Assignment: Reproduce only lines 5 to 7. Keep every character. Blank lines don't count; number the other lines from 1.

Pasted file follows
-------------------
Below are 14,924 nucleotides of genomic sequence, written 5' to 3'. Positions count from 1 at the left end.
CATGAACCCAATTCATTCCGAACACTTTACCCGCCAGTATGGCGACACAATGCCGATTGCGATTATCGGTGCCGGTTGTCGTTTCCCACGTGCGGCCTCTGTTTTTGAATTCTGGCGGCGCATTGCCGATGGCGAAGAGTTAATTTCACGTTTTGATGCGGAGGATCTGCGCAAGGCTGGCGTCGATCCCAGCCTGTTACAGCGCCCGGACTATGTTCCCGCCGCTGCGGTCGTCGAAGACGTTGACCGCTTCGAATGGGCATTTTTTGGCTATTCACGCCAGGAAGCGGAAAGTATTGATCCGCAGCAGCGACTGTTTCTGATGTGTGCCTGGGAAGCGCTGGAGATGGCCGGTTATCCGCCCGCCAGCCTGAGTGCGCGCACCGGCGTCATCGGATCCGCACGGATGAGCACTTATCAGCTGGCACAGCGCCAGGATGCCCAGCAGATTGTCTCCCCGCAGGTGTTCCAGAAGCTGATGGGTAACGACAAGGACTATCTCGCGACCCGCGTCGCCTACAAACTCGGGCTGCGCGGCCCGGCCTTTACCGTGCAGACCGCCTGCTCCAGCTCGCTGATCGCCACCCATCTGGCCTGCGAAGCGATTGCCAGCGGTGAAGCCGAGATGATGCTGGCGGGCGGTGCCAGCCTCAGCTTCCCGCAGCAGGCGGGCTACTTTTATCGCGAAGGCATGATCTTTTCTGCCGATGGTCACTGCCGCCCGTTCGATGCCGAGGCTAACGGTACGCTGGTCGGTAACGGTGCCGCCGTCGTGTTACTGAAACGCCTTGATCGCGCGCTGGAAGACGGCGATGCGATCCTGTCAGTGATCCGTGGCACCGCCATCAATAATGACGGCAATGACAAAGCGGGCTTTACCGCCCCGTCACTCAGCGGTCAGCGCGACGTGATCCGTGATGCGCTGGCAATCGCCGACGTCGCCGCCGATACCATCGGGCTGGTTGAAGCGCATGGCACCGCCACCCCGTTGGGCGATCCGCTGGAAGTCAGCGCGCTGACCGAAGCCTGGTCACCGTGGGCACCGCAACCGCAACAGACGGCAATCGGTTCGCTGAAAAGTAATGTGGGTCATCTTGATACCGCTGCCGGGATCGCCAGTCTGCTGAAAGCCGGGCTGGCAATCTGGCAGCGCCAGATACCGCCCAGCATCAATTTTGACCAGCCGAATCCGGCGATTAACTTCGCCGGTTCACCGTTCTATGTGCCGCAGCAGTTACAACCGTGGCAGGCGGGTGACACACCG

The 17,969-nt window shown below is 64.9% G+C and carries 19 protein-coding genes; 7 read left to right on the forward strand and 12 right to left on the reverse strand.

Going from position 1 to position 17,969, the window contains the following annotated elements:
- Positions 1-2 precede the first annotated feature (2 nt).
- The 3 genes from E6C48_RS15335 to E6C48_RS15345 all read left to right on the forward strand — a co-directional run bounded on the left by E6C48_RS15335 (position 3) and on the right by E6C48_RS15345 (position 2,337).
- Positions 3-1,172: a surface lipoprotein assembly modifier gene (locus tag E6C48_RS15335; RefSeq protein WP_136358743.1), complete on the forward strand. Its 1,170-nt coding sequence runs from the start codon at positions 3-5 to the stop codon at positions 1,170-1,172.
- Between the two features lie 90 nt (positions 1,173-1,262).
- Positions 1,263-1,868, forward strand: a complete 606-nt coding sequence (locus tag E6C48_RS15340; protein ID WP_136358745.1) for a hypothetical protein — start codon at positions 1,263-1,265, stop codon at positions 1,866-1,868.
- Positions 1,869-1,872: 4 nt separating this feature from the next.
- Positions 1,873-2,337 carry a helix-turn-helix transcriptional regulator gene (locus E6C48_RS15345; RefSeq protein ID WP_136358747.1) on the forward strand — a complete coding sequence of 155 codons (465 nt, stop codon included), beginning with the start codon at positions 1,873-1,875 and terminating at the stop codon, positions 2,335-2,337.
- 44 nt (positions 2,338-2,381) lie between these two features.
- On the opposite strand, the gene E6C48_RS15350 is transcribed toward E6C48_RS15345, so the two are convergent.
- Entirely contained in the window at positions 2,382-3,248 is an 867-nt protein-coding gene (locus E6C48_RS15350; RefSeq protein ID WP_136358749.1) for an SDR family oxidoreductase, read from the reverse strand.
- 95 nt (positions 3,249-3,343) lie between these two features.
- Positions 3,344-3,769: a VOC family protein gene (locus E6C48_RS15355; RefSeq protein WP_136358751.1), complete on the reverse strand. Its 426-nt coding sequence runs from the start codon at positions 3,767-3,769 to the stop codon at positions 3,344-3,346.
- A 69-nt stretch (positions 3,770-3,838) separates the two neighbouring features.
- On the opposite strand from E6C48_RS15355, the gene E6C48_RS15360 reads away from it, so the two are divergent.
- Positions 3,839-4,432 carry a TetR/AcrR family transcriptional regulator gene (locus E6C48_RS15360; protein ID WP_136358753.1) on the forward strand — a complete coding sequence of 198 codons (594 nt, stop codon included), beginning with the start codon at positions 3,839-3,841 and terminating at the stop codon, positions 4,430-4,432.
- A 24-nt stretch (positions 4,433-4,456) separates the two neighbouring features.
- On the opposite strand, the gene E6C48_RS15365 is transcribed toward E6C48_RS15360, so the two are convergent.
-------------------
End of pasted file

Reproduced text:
- Positions 1-2 precede the first annotated feature (2 nt).
- The 3 genes from E6C48_RS15335 to E6C48_RS15345 all read left to right on the forward strand — a co-directional run bounded on the left by E6C48_RS15335 (position 3) and on the right by E6C48_RS15345 (position 2,337).
- Positions 3-1,172: a surface lipoprotein assembly modifier gene (locus tag E6C48_RS15335; RefSeq protein WP_136358743.1), complete on the forward strand. Its 1,170-nt coding sequence runs from the start codon at positions 3-5 to the stop codon at positions 1,170-1,172.